In 1973, my father watched me eat breakfast while he drank black coffee.
In 2023, I have a 1000 yard stare into oblivion drinking the same black coffee.
I have become someone I am not, not what I was supposed to be, just not who I am.
So where did my 50 years go?
I was supposed to have two Nobel prizes by now. I was supposed to be retired and traveling the world.
Now I read ingredient lists from cereal boxes.
By 2000, we were supposed to have flying cars and vacations on Mars. I had plans to slam dunk a basketball on the Moon because of its diminished gravity.
In 2000, I was using the lesson plans I used in 1999, that I used in 1998, that I wrote in 1997, that I would use again in 2001.
Where did my 50 years go?
In 50 years, I could start and finish pre-med AND medical school FIVE times. I could have worked for the Army and the Navy and received pensions from both. I could have walked around the Earth, and set foot on every continent (twice).
In 50 years, I should have written the Great American novel, rewritten it as a hit movie, and then become a recluse from all of the media that made me who I am.
In 50 years, I would have cured cancer, or another disease, or any disease by now.
Something I was expected to do never happened because I never did it.
Because, there is always time.
Because, life begins at 60.
Because, I listened to the wrong advice I gave myself.
And that is the truth. I am my own worst enemy.
I made plans to pillage all opportunities and choke them for every essence of life.
I settled for a comfortable couch, a remote control, and a well-rehearsed litany of excuses that I could easily justify, but couldn’t defend.
My life became what I made it. For what it’s worth, my life is the collection of all of the decisions I have every made from my first breath on.
And I am nowhere close to my first breath.
And while we haven’t met yet, I know where my last breath resides.
And I know that when he will come to visit, it will be to ensure it is (indeed) my last.
My fingertips. Trace the lines of what was your favorite tattoo.
I relish the memory of you exploring those inked on boundaries.
My heart sinks when it recalls the pain that seeped from the wound of your departure.
The hurt ebbs and flows like the tides on a moonless night.
Darkness shrink wrapped my heart.
Enrobed and encased in black, it absorbs the light others seek to give.
Love and Affection are figments of a forgotten world.
Only knowing. Never again, will I fall for those shiny things.
she wept for me
because she couldn’t comprehend
how incapable I was
at seeing the genius she sees
in her besotted stare.
Her face became
flowed into disdain
as she was forced to remain a spectator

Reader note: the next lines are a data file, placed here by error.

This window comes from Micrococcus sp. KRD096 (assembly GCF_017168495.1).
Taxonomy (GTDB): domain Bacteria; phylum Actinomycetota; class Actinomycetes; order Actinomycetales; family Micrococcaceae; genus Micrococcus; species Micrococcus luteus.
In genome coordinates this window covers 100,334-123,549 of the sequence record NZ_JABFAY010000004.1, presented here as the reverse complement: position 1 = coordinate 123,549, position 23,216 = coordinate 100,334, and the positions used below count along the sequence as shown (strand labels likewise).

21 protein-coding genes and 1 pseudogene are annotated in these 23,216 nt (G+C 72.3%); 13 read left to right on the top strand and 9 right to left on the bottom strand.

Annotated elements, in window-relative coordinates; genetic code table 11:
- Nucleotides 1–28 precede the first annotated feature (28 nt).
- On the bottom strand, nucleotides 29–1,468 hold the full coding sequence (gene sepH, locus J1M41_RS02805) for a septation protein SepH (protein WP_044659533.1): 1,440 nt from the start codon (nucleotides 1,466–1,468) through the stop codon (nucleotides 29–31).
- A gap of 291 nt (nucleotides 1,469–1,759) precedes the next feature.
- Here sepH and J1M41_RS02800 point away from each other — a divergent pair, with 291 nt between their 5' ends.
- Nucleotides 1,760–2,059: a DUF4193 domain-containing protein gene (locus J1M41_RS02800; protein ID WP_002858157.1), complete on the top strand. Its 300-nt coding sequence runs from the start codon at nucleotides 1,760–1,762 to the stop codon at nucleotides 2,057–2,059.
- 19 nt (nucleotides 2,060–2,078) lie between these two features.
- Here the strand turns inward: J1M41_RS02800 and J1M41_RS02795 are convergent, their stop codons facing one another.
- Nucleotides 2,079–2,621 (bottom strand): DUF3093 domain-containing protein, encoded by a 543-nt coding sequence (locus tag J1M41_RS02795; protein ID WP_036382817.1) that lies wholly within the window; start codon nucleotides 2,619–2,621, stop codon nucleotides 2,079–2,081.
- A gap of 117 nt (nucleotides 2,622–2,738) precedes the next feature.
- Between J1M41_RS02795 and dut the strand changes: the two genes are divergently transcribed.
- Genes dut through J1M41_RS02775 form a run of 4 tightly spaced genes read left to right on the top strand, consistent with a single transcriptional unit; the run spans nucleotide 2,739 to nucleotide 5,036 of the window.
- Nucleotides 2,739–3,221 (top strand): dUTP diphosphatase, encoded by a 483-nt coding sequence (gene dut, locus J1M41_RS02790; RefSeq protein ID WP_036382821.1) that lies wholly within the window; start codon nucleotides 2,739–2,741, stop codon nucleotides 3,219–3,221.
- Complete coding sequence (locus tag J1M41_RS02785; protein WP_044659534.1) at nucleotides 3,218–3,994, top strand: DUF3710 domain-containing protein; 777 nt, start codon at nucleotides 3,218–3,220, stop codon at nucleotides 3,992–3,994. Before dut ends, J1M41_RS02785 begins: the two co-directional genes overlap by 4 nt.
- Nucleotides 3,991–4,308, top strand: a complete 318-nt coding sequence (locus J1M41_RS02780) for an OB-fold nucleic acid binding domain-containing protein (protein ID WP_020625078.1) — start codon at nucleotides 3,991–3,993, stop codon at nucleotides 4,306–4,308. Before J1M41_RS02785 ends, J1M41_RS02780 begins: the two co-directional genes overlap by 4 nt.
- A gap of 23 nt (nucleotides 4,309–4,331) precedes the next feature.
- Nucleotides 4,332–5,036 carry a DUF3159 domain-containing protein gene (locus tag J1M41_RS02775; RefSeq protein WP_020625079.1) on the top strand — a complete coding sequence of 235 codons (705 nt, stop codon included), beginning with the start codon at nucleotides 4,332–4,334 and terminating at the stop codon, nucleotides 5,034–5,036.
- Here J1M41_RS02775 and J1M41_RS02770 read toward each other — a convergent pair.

of my demise,
while avoiding the mirror
like it was the plague.
I wallowed in it,
by the destructive vortex
hellbent on sucking me under
instead of the line
she threw in
to save me,
one that would've incontestably
And she stood there,
holding a limp rope
feeling lonely, scathed
because the whole time
I’d been hurling the preserver
back at her
choosing to surrender
over her loving embrace.
And I know it.
And it hurts me too.
And I’m sorry.
I regret it every time.
my wife mourned me
because she didn’t understand
the darkness I live with
or how it sometimes
swallows me whole
where neither of us know
if it will spit me back out,
or take me under for good,
she wept for herself
because I left her alone
to attend my funeral
for the three-hundredth time
was just as heartbroken
as the first.
When will I learn
I need to kill the termites
eating away our foundation
before it all comes
crumbling down around us?
When will I learn to grab the rope?
Her throat rattles from the closet, alerting me it’s midnight. She’s coming. I face away. Melatonin hasn’t kicked in so I count backward trying to flee. Five. The door groans. I shrink into the mattress, paralyzed. My therapist said, "Breathe slowly," but broken fingernails scraping bedrails induce hyperventilating. Four. Crippled limbs crackle closer. She wheezes onto my toes. I retract them. Three. Sheets tugging, I pull firm! Another tug, then Another! Two. The bedframe squeaks. Her weight becomes enormous. I suck empty air. Clicking grows louder. She sniffs at my ear.
One. I have to look…
Jawbone unhinged; She screeches!
Its 6:48, your on my mind,
on my mind like a never ending song. I loved you, I love you, learning new things everyday even though its been 5 years. Learning another language that I should have learned as a child just for you. Embracing my culture even more till the day I die because of you. I miss you I think of everything you once said even though my memory has burned us like a dumpster fire getting rid of all the trash that was there. we were getting ready to crash down a slippery path not being able to catch each other, you escaping my grasp. I Remember those nights where I played you my music as I cried and cried over the problems I had in my life. Como dice el canción de Kevin Kaarl “No quiero que nos veamos por última vez
Quiero que esto sea para siempre
No me abandones tú también
No seas tan falsa como las demás
Que tu amor sea verdadero y no de papel” to say I wish it had been like this is not a lie.
The translation for the song is her
“I don't want us to see each other for the last time I want this to be forever
Don't abandon me too
Don't be as fake as the others
May your love be true and not made of paper”
Flight of Fancy
Evolved dorsal convexities
Involve ventral concavities
Bilaterally frame the headwinds
Forward-forcing æther's airfins
Turbulence begets sky's lift
Friction regrets, plies rifts
Wings are castanets of motion
Percussing silent airwaved ocean
Upward tilted wings
Invisible buoyant strings
Force fliers ninety degrees
Above the nascent breeze
Symbols—freedom, peace, and hope
O'erhead our feathered horoscope
Surveying from above
Dinosaurs disposed of
Ocular acuity is
Songs forever sung
Nests built for ever-young
Our ground, underfoot, full stops us
Their world, all else, atops us
Flight — a forever, forbidden fancy
Of those who dream of necromancy
The beauty of the gift
Is in the lift